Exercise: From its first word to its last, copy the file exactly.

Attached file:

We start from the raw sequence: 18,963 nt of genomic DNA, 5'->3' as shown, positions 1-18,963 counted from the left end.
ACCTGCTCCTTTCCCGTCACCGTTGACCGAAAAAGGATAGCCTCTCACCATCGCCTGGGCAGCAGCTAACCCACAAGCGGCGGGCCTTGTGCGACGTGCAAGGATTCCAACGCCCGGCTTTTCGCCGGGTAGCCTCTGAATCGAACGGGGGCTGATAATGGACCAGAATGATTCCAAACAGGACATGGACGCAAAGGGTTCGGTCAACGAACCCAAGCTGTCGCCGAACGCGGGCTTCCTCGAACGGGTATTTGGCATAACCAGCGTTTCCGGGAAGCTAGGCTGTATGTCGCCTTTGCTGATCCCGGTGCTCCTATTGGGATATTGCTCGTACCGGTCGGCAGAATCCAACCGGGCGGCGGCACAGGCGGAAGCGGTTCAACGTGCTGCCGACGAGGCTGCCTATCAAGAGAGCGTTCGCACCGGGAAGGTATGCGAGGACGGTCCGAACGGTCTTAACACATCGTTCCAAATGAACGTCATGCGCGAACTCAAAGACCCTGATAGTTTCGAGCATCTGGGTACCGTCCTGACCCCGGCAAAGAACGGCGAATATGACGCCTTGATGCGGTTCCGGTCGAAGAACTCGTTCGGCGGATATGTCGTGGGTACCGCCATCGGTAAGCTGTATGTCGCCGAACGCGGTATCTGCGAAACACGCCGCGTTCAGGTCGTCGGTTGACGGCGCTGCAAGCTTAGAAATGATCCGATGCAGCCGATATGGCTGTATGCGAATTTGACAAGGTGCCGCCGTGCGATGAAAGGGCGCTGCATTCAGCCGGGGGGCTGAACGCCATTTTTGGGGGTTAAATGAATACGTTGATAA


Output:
We start from the raw sequence: 18,963 nt of genomic DNA, 5'->3' as shown, positions 1-18,963 counted from the left end.
ACCTGCTCCTTTCCCGTCACCGTTGACCGAAAAAGGATAGCCTCTCACCATCGCCTGGGCAGCAGCTAACCCACAAGCGGCGGGCCTTGTGCGACGTGCAAGGATTCCAACGCCCGGCTTTTCGCCGGGTAGCCTCTGAATCGAACGGGGGCTGATAATGGACCAGAATGATTCCAAACAGGACATGGACGCAAAGGGTTCGGTCAACGAACCCAAGCTGTCGCCGAACGCGGGCTTCCTCGAACGGGTATTTGGCATAACCAGCGTTTCCGGGAAGCTAGGCTGTATGTCGCCTTTGCTGATCCCGGTGCTCCTATTGGGATATTGCTCGTACCGGTCGGCAGAATCCAACCGGGCGGCGGCACAGGCGGAAGCGGTTCAACGTGCTGCCGACGAGGCTGCCTATCAAGAGAGCGTTCGCACCGGGAAGGTATGCGAGGACGGTCCGAACGGTCTTAACACATCGTTCCAAATGAACGTCATGCGCGAACTCAAAGACCCTGATAGTTTCGAGCATCTGGGTACCGTCCTGACCCCGGCAAAGAACGGCGAATATGACGCCTTGATGCGGTTCCGGTCGAAGAACTCGTTCGGCGGATATGTCGTGGGTACCGCCATCGGTAAGCTGTATGTCGCCGAACGCGGTATCTGCGAAACACGCCGCGTTCAGGTCGTCGGTTGACGGCGCTGCAAGCTTAGAAATGATCCGATGCAGCCGATATGGCTGTATGCGAATTTGACAAGGTGCCGCCGTGCGATGAAAGGGCGCTGCATTCAGCCGGGGGGCTGAACGCCATTTTTGGGGGTTAAATGAATACGTTGATAA